You can work around this problem by using Microsoft DHCP relays provided with the Routing and Remota Access Services (RRAS). The DHCP relays must not cascade in this case.
In most configurations, the giaddr field will match the source IP address of the IP packet carrying the DHCP REQUEST, since this packet is created by the DHCP relay. However, some implementations of BOOTP/DHCP relays of third party router vendors are known to use the IP address configured for management in the "source IP address" of this packet, causing the two addresses not to match anymore. Furthermore, cascading BOOTP/DHCP relays (Relay1 forwarding requests to Relay2, which then is forwarding the request to a DHCP server) will result a mismatch in those fields.
If you look closer at such a datagram, it may look like this in your network analyzer with the highlighted fields differing.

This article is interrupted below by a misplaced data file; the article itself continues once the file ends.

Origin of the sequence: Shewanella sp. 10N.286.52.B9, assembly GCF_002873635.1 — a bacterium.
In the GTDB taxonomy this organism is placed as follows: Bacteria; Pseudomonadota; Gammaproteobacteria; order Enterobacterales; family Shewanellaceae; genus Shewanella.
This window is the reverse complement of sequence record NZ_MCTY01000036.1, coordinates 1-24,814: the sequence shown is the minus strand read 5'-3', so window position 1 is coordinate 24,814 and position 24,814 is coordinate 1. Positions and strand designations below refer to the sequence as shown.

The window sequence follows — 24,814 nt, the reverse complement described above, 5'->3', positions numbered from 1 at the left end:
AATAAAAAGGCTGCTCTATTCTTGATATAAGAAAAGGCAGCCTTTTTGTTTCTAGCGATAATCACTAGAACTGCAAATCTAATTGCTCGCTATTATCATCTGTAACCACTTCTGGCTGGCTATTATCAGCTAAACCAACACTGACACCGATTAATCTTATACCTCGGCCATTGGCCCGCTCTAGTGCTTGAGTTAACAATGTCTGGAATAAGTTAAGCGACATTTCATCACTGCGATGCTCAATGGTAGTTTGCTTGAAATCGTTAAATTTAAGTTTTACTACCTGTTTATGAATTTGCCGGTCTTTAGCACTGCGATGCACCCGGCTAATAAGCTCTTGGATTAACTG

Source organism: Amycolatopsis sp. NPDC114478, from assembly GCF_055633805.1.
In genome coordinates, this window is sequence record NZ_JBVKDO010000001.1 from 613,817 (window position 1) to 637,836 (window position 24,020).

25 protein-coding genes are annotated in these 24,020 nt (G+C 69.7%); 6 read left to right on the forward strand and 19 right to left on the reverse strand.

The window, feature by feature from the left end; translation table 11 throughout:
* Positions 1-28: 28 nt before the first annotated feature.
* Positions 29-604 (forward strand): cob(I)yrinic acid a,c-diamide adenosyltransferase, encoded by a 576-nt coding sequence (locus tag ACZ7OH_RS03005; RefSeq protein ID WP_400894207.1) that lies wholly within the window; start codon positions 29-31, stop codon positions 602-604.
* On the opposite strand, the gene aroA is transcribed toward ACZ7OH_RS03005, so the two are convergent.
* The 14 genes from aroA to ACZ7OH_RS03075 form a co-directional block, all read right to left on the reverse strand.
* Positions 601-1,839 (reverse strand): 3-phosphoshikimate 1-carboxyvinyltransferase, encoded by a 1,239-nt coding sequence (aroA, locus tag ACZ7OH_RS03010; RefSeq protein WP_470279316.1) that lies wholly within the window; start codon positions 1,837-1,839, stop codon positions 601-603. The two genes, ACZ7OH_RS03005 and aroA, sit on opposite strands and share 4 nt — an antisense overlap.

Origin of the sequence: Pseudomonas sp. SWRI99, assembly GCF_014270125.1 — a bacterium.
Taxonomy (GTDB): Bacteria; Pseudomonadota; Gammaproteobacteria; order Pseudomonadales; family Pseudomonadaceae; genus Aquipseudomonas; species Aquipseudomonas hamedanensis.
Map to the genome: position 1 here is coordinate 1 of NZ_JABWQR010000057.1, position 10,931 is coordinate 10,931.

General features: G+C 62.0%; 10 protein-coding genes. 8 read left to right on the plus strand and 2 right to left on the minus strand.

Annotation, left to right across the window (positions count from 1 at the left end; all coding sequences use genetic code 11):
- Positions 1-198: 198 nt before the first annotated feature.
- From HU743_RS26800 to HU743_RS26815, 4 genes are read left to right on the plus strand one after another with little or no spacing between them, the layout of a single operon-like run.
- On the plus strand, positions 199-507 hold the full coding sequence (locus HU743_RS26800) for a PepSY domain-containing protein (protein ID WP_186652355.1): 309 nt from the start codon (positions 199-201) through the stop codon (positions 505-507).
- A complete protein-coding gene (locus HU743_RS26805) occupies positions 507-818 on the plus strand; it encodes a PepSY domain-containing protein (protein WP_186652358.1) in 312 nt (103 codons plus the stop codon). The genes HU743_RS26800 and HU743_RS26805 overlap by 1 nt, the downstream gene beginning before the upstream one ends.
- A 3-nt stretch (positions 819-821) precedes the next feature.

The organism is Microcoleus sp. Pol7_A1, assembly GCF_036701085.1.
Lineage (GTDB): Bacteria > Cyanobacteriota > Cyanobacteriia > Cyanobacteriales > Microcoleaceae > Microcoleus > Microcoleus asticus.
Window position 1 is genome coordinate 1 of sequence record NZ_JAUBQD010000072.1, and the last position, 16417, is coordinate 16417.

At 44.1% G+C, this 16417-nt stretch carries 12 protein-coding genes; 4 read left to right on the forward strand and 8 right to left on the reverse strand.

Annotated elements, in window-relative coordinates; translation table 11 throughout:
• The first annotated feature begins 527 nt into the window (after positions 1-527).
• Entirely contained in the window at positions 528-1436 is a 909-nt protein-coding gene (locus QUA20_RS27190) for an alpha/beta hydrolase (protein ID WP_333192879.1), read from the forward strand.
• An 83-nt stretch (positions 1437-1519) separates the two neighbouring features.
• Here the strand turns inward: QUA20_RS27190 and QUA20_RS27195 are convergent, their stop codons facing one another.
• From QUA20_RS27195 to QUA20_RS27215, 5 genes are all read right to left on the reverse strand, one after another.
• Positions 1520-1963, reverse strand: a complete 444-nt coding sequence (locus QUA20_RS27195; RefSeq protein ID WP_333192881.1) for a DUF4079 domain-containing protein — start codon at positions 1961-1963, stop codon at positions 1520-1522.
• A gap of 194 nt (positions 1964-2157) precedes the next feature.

Internet Protocol, Src Addr: 192.168.100.193 (192.168.100.193), Dst Addr: 192.168.100.10 (192.168.100.10)
User Datagram Protocol, Src Port: 68 (68), Dst Port: 67 (67)
Message type: Boot Request (1)
Client IP address: 0.0.0.0 (0.0.0.0)
Your (client) IP address: 0.0.0.0 (0.0.0.0)
Next server IP address: 0.0.0.0 (0.0.0.0)
Relay agent IP address (giaddr): 192.168.0.254 (192.168.0.254)
While this is perfectly in line with the requirements for the DHCP and BOOTP protocols, Microsoft DHCP server implementation fails to respond to those DHCP REQUESTS correctly when they originate from a PXE client and carry the "PXEClient" vendor extension field.
- Clarifications and Extensions for the Bootstrap Protocol
- Dynamic Host Configuration Protocol
MSKB Description of PXE Interaction Among PXE Client, DHCP, and RIS Server
MSKB PXE Clients May Discard All DHCP Offers Across Router
Article ID: 555228 - Last Review: 14 Feb 2017 - Revision: 1